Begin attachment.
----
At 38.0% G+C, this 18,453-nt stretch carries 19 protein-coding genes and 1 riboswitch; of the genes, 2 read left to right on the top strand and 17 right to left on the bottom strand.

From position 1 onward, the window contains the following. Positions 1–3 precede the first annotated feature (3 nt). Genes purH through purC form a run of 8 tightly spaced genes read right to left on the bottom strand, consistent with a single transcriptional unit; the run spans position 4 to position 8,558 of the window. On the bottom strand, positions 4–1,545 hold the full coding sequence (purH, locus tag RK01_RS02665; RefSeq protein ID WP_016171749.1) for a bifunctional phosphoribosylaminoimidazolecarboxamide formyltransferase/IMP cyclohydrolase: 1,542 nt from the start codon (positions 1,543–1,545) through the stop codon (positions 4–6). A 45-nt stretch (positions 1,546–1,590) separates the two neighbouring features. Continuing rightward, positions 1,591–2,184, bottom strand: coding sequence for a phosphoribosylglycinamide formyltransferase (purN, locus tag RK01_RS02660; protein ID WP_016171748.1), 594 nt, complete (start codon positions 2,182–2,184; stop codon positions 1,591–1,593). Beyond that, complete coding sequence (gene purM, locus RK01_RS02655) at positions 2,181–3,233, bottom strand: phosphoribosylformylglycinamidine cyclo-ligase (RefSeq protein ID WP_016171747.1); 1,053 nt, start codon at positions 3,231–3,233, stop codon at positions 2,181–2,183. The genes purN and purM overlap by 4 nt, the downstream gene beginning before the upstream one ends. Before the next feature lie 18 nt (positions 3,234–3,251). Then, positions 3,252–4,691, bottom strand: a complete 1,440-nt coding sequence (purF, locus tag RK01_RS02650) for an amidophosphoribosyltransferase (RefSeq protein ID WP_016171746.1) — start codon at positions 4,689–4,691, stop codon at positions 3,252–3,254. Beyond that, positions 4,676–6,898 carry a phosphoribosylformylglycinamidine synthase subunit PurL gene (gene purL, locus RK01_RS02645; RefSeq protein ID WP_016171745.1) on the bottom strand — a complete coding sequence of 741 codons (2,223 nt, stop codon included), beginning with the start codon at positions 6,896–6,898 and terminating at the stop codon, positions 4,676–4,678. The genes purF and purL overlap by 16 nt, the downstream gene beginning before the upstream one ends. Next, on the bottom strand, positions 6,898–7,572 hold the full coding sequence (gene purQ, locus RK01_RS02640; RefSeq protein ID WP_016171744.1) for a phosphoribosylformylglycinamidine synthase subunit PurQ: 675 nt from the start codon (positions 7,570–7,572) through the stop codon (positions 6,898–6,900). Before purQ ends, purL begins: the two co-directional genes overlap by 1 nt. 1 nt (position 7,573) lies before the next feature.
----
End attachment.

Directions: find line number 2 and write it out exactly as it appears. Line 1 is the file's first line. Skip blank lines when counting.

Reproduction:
From position 1 onward, the window contains the following. Positions 1–3 precede the first annotated feature (3 nt). Genes purH through purC form a run of 8 tightly spaced genes read right to left on the bottom strand, consistent with a single transcriptional unit; the run spans position 4 to position 8,558 of the window. On the bottom strand, positions 4–1,545 hold the full coding sequence (purH, locus tag RK01_RS02665; RefSeq protein ID WP_016171749.1) for a bifunctional phosphoribosylaminoimidazolecarboxamide formyltransferase/IMP cyclohydrolase: 1,542 nt from the start codon (positions 1,543–1,545) through the stop codon (positions 4–6). A 45-nt stretch (positions 1,546–1,590) separates the two neighbouring features. Continuing rightward, positions 1,591–2,184, bottom strand: coding sequence for a phosphoribosylglycinamide formyltransferase (purN, locus tag RK01_RS02660; protein ID WP_016171748.1), 594 nt, complete (start codon positions 2,182–2,184; stop codon positions 1,591–1,593). Beyond that, complete coding sequence (gene purM, locus RK01_RS02655) at positions 2,181–3,233, bottom strand: phosphoribosylformylglycinamidine cyclo-ligase (RefSeq protein ID WP_016171747.1); 1,053 nt, start codon at positions 3,231–3,233, stop codon at positions 2,181–2,183. The genes purN and purM overlap by 4 nt, the downstream gene beginning before the upstream one ends. Before the next feature lie 18 nt (positions 3,234–3,251). Then, positions 3,252–4,691, bottom strand: a complete 1,440-nt coding sequence (purF, locus tag RK01_RS02650) for an amidophosphoribosyltransferase (RefSeq protein ID WP_016171746.1) — start codon at positions 4,689–4,691, stop codon at positions 3,252–3,254. Beyond that, positions 4,676–6,898 carry a phosphoribosylformylglycinamidine synthase subunit PurL gene (gene purL, locus RK01_RS02645; RefSeq protein ID WP_016171745.1) on the bottom strand — a complete coding sequence of 741 codons (2,223 nt, stop codon included), beginning with the start codon at positions 6,896–6,898 and terminating at the stop codon, positions 4,676–4,678. The genes purF and purL overlap by 16 nt, the downstream gene beginning before the upstream one ends. Next, on the bottom strand, positions 6,898–7,572 hold the full coding sequence (gene purQ, locus RK01_RS02640; RefSeq protein ID WP_016171744.1) for a phosphoribosylformylglycinamidine synthase subunit PurQ: 675 nt from the start codon (positions 7,570–7,572) through the stop codon (positions 6,898–6,900). Before purQ ends, purL begins: the two co-directional genes overlap by 1 nt. 1 nt (position 7,573) lies before the next feature.